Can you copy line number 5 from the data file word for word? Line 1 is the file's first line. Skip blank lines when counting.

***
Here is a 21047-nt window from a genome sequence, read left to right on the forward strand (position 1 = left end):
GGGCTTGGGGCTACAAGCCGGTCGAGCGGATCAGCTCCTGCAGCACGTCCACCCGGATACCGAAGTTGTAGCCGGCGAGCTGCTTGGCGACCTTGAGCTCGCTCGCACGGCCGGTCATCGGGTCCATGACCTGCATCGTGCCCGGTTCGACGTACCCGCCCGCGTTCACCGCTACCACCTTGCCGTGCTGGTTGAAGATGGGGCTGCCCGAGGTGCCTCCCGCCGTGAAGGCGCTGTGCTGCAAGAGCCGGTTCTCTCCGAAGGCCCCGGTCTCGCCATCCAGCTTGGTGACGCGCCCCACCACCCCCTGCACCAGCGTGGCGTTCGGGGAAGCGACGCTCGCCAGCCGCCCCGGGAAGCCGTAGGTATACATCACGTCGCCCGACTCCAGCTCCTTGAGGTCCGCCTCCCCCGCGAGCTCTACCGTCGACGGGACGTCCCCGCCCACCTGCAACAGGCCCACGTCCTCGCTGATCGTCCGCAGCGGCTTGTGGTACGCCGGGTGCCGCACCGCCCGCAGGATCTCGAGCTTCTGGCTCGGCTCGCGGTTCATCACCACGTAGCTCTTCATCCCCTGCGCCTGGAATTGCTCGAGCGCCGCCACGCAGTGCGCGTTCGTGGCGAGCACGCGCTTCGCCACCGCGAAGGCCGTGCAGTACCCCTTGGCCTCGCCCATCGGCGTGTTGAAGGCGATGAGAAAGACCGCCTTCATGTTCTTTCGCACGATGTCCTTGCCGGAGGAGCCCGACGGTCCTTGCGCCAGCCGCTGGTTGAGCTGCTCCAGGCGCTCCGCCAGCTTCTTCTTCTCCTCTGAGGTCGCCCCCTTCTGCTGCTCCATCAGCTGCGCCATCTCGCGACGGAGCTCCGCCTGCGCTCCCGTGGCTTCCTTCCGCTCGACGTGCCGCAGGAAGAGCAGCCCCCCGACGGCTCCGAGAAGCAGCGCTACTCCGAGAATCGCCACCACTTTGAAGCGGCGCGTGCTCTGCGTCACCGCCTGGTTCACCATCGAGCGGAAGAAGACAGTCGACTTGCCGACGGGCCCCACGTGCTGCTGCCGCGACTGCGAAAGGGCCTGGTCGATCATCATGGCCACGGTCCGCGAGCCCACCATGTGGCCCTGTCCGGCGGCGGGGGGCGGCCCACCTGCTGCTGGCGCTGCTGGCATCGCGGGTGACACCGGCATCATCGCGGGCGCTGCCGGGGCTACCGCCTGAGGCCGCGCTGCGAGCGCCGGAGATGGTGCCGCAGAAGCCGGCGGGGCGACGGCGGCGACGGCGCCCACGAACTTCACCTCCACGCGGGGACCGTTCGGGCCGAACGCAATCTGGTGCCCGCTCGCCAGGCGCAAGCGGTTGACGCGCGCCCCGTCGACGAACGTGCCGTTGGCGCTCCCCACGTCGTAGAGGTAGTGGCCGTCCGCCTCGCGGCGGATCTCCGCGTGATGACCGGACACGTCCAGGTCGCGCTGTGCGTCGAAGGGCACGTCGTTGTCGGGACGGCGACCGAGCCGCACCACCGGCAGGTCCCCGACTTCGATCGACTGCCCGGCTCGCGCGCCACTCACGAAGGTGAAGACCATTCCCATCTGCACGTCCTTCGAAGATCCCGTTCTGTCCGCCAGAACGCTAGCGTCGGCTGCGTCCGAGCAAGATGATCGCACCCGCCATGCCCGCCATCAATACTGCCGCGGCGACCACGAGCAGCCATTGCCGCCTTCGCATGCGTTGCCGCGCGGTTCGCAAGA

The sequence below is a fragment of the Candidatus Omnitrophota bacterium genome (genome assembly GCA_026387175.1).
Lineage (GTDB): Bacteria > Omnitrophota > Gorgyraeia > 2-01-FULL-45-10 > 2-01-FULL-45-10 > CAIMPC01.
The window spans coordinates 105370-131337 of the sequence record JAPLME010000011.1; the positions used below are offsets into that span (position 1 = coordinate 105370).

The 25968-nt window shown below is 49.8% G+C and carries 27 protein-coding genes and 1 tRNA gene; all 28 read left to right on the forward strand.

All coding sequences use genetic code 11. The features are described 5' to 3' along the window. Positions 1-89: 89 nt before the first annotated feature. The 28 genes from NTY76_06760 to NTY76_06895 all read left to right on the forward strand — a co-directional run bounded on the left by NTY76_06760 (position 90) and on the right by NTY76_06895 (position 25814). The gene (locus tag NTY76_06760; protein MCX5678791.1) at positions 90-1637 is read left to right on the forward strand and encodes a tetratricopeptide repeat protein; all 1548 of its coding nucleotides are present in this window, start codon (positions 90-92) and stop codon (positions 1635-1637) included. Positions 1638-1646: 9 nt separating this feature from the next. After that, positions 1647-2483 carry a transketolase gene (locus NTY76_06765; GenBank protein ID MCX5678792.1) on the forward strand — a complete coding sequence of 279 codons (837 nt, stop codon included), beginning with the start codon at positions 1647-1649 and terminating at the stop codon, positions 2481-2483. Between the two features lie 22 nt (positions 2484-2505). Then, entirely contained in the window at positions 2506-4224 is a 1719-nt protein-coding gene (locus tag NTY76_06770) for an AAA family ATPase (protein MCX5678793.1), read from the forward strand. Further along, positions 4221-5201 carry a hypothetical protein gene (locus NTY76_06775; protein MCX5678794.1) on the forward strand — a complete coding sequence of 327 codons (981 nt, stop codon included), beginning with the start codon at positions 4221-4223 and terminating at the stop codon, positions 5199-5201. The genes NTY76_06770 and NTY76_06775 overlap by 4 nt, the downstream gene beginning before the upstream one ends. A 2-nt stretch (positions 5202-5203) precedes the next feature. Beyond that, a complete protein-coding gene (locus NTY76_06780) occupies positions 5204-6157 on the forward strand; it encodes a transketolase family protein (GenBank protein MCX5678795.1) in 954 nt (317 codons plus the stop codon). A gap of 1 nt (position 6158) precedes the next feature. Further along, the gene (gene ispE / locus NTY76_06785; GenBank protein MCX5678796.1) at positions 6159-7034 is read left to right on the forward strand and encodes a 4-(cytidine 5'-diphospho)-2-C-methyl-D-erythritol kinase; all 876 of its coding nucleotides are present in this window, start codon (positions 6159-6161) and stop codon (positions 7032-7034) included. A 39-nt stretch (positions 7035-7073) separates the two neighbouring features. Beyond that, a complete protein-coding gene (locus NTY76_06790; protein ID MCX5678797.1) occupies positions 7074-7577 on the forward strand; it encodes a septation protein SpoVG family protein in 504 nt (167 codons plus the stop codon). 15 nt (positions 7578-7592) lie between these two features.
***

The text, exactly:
The window spans coordinates 105370-131337 of the sequence record JAPLME010000011.1; the positions used below are offsets into that span (position 1 = coordinate 105370).